I am NO expert in this area, as I don't often treat kids with eating disorders, but it has struck me that at least in the UK, the dietitians and nutritionists (that I have come across) do not seem to either 1) care as long as the child is eating something and/or 2) definitely don't look at environmental aspects when treating problems with eating.

I remember years ago watching a programme on TV that featured children with eating disorders. One of the children had a diet that consisted of chocolate and crisps. That's it. No bread, no fruit, no veg. She ate the same for all meals. For seven years until someone finally decided to do something.  The approach that was used was systematic desensitisation and a differential reinforcement procedure. By the end of the show, the girl went from not being able to look at toast to taking small bites. See the power behaviour analysis can have on any problem? You identify the environmental variables (in the above case, parents giving in to the child's requests until she restricted her diet down to two different foods) controlling the behaviour, manipulate them (in the above case by no longer honouring this, while at the same time slowly introducing new foods and providing rewards for each step), and viola! problem gets better and eventually goes away.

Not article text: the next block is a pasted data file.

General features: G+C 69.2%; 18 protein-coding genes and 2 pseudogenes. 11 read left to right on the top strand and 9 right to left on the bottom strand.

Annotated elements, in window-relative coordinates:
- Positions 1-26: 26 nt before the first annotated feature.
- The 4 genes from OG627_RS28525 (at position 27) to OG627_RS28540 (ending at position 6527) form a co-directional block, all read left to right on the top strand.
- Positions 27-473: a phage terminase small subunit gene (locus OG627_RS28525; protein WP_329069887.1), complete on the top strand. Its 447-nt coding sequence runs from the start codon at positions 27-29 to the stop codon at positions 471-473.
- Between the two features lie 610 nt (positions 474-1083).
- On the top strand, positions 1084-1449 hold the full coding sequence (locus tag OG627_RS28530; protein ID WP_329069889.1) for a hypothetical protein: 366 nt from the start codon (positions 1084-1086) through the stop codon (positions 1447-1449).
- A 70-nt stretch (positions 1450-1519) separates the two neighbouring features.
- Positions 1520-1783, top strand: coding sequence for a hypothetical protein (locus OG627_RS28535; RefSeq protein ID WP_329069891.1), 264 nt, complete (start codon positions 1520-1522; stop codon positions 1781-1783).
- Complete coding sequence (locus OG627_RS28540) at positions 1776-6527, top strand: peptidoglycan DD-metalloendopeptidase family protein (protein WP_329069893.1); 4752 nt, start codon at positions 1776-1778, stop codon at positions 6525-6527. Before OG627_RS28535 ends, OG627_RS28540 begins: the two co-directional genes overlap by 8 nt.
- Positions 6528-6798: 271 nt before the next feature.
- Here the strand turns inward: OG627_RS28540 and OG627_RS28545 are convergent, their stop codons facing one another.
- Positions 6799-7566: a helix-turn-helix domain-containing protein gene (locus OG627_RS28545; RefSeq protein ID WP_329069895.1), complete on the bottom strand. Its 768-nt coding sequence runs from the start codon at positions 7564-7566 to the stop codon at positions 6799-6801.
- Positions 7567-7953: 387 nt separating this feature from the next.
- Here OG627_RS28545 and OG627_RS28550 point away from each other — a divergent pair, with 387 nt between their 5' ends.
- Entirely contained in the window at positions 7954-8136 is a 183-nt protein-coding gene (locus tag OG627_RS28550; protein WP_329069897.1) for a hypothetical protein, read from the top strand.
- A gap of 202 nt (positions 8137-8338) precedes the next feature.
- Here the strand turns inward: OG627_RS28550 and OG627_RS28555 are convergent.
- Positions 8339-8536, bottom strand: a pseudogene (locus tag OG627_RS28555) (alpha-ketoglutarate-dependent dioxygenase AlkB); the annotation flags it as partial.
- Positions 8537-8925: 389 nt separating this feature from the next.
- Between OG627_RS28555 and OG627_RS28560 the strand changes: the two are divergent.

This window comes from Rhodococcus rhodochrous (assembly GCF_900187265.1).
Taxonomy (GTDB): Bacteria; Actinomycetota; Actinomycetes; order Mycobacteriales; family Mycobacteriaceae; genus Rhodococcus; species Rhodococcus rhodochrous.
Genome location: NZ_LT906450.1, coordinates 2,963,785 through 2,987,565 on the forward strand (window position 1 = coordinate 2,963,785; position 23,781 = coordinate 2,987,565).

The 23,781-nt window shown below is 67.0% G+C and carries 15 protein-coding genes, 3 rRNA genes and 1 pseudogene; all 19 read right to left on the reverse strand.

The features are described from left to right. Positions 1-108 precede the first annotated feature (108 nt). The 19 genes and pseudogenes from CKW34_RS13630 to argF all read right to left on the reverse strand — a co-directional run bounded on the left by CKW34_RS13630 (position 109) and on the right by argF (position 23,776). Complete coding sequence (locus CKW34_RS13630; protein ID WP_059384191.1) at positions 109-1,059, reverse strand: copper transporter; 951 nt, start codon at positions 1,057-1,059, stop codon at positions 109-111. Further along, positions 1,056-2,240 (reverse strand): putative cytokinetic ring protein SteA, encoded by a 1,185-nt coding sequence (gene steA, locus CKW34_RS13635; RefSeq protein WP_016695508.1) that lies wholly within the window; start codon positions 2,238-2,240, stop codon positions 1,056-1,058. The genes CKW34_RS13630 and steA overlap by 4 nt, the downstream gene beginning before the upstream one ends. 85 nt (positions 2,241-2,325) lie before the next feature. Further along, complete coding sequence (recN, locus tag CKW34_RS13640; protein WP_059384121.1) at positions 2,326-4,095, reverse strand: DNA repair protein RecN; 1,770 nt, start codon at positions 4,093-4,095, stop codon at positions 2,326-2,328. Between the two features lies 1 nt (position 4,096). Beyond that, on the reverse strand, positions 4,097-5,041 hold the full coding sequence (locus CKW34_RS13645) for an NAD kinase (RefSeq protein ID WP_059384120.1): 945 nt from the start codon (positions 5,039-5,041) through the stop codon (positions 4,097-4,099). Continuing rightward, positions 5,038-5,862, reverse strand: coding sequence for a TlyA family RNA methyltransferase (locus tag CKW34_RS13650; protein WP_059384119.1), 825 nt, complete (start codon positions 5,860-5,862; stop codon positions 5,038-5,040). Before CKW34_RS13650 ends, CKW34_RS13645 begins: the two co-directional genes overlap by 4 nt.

I'm by no means saying the above procedure is necessary or even appropriate in every situation, however I do think that dietitians and nutritionists, who are often given referrals for children with eating problems, could probably do with some training in behaviour analysis. Maybe then we can really tackle our childhood obesity problems.

Monday, 3 June 2013

Just Listen!! And other ethical thoughts...